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Rustic Rye's blog

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Rustic Rye


I began baking bread when I was unemployed and feeling pretty down and out in life. I was searching for something beside triathlon to give me some purpose. Some people turn to church; I turned to my oven. My inspiration came from seeing these beautiful artisan loaves on Instagram and wanting to give it a try. How hard could it be?

I began with basic sandwich loaves made with dry active yeast, then moved on to experimenting with putting herbs or nuts in the dough. I was very pleased with the results since it all tasted really good. But something was missing.

A couple months after I began baking, my girlfriend Sam and I were visiting a couple friends in New York and I mentioned my recent headlong dive into bread. It turns out one of our hosts had a sourdough starter and she was willing to give me some. I was thrilled! We talked through the process and how the process differs from using commercial yeast.

After making a few sad, dense, bricks that were best suited for construction, I started to figure out the process. I can still recall the amazing smell of my first good loaf, and my state of complete wonderment that the natural yeast and bacteria could create this incredible product. Ever since that eureka moment of biting into my first successful loaf, I have been on a sourdough journey to continue experimenting with flavors and flour blends to create healthy and delicious naturally leavened bread.

I found that baking has been a great distraction from triathlon and another activity besides the good ole swim/bike/run/day job. Bread is also a great creative outlet where I can express myself through different scoring patterns or blending flours to create a wide variety of delicious bread. Just like triathlon, the more I learn about bread making, the more I enjoy it and want to continue honing my craft. Conversely, there will never be a world championships with bread making so I'm not really chasing professional performance and I'll never be butting elbows with the best in the world. But that's part of what makes bread so much fun. It's just bread.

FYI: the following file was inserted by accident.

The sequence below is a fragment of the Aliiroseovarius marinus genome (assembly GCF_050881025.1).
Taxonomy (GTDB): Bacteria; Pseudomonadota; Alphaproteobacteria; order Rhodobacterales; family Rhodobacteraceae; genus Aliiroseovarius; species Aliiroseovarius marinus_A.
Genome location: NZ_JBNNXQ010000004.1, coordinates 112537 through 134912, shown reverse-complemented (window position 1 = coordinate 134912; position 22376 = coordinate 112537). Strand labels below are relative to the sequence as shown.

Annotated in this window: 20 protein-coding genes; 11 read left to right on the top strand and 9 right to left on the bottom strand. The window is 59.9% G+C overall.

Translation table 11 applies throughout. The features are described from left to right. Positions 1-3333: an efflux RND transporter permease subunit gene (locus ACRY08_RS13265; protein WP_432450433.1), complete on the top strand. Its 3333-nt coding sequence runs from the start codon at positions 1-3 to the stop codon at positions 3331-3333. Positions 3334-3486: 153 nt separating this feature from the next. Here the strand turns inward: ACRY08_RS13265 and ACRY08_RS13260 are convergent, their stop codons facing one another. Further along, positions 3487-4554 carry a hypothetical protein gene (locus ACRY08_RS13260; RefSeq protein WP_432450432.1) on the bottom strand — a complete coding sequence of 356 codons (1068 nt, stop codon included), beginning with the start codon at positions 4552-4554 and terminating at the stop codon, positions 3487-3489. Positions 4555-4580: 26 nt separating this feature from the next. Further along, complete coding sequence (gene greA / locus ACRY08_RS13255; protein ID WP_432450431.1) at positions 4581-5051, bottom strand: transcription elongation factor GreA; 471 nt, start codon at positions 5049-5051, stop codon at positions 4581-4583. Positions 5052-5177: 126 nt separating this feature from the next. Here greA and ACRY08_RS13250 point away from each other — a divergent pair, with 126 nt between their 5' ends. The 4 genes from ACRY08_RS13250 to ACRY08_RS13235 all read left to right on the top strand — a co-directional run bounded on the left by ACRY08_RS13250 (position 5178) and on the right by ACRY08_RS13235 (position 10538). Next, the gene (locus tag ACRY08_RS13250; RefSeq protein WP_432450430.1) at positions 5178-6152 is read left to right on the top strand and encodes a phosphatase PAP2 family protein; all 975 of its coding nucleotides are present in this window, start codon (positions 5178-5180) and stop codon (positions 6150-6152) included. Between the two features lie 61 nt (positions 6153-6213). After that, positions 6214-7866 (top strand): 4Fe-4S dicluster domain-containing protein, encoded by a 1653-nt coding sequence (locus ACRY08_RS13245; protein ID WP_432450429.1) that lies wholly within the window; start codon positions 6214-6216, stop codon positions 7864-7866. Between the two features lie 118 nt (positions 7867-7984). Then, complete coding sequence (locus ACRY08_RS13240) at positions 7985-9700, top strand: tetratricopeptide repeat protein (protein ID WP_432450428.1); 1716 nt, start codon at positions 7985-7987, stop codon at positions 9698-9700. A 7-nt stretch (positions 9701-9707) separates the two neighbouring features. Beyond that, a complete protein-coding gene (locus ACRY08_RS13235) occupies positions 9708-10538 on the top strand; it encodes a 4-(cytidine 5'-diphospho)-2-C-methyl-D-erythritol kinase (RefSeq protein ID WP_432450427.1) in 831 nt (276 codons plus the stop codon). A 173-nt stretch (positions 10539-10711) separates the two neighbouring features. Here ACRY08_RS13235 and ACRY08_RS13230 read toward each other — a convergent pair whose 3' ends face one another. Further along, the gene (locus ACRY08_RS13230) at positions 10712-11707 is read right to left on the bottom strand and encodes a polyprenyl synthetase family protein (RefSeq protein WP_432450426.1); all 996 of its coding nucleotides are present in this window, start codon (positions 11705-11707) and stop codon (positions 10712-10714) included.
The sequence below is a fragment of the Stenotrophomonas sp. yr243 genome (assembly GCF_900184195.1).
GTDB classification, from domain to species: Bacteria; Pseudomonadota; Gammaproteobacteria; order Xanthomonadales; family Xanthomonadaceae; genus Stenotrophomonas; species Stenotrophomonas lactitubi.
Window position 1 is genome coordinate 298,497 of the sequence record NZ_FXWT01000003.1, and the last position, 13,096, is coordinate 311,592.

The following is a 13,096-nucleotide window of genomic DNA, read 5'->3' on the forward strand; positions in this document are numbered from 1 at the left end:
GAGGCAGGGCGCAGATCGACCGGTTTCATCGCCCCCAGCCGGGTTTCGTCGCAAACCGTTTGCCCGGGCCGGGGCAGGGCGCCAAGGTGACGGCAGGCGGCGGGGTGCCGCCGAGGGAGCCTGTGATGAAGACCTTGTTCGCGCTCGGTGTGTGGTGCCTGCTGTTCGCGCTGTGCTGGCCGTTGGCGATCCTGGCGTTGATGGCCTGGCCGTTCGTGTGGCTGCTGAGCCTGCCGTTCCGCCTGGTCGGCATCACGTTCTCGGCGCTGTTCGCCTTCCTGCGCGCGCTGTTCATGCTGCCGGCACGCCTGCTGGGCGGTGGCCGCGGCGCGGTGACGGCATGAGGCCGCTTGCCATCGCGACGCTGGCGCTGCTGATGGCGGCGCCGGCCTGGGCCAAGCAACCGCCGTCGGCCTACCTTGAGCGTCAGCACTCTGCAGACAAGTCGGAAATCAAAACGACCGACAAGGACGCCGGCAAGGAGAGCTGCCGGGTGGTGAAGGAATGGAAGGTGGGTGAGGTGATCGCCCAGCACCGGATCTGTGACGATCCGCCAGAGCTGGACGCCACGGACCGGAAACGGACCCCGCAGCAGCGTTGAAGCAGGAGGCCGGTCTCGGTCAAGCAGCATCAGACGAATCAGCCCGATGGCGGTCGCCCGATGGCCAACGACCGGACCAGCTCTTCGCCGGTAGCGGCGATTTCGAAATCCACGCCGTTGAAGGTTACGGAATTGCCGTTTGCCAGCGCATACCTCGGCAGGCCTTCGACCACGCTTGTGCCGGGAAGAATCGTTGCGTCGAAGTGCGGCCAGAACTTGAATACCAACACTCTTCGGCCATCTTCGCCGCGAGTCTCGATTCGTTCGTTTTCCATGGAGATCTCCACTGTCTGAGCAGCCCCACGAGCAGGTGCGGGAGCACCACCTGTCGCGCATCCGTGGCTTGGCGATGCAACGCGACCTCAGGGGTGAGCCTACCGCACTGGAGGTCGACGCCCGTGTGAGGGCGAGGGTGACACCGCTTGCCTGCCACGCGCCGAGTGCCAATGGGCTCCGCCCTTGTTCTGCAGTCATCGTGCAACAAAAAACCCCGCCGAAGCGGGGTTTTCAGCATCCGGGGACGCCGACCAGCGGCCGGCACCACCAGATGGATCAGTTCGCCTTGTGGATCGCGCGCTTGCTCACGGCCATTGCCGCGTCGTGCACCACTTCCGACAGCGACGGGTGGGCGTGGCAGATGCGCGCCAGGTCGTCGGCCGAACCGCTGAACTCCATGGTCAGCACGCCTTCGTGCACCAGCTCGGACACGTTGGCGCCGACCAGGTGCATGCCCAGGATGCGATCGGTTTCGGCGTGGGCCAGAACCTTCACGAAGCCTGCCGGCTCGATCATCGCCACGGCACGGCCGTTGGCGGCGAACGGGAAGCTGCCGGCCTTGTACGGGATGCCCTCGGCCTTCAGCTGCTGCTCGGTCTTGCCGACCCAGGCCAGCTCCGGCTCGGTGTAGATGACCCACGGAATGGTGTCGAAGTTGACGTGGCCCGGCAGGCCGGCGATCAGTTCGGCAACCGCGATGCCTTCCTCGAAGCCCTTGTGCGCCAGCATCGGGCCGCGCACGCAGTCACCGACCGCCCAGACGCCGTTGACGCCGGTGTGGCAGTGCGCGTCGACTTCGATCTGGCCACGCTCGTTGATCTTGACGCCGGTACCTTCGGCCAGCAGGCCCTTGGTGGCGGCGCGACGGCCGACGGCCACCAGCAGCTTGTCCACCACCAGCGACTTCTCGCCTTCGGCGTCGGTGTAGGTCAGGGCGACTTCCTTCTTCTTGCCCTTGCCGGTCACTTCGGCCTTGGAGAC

Rustic Rye's picture
Rustic Rye

I have made a few iterations of a naturally leavened whole wheat loaf with nuts and seeds. This loaf was inspired by Maurizio's 50/50 loaf ( but I took the liberty of adding some seeds. As for the flavor, I can't get enough of it. I will find any excuse to eat a slice; whether it's a seed butter and jelly sandwich, a soup accompaniment, or with avocado and egg, it's a real treat. Despite the high proportion of whole wheat, the crumb opened up wonderful for a light and airy loaf. I think this is my favorite loaf to date because it has so much flavor and I know it's fairly nutritious since it contains all the add ins - ground flax seed, rolled oats, and sunflower seeds. 

As my favorite British personality, Mary Barry, would exclaim, "it's just scrummy."


I would also like to give a shout out to 88 Acres seed butter for the wonderful pictures and yummy spreads to enjoy with the bread. I have been enjoying their seed butter spreads to great delight. 

-Rustic Rye

Rustic Rye's picture
Rustic Rye

I have been dipping my toes into breads with added goodies recently. My favorite part of bread with goodies is biting into a slice and getting a little surprise of olives/raisins/nuts/ etc. I think it adds a nice textural variance to the bread. I haven't made a loaf with olives yet, so when I found this recipe in Hammelman's Bread and had to give it a try. The loaves are about 65% hydration, 20% olives, 10% whole wheat, and naturally leavened. I ended up making a fougasse and a batard. Please excuse the large chunk of fougasse missing here. I couldn't resist. :)

I have a few take aways that might help YOU in your next baking endeavor:

1. I did not develop sufficient dough strength since the batard spread out all over the baking stone and didn't have much rise. I either needed to slap and fold more after mixing or get more stretch and folds in during the bulk ferment.

2. Cutting the fougasse before baking needs to be done on parchment paper before loading onto the hot baking stone. Then baking it just enough to make it crispy, but still soft inside. Texture is everything here. 

3. Cut the olives in half but keep the large chunks since those are great to bite into. Next time, I would like to add some garlic and ground pepper for more flavor.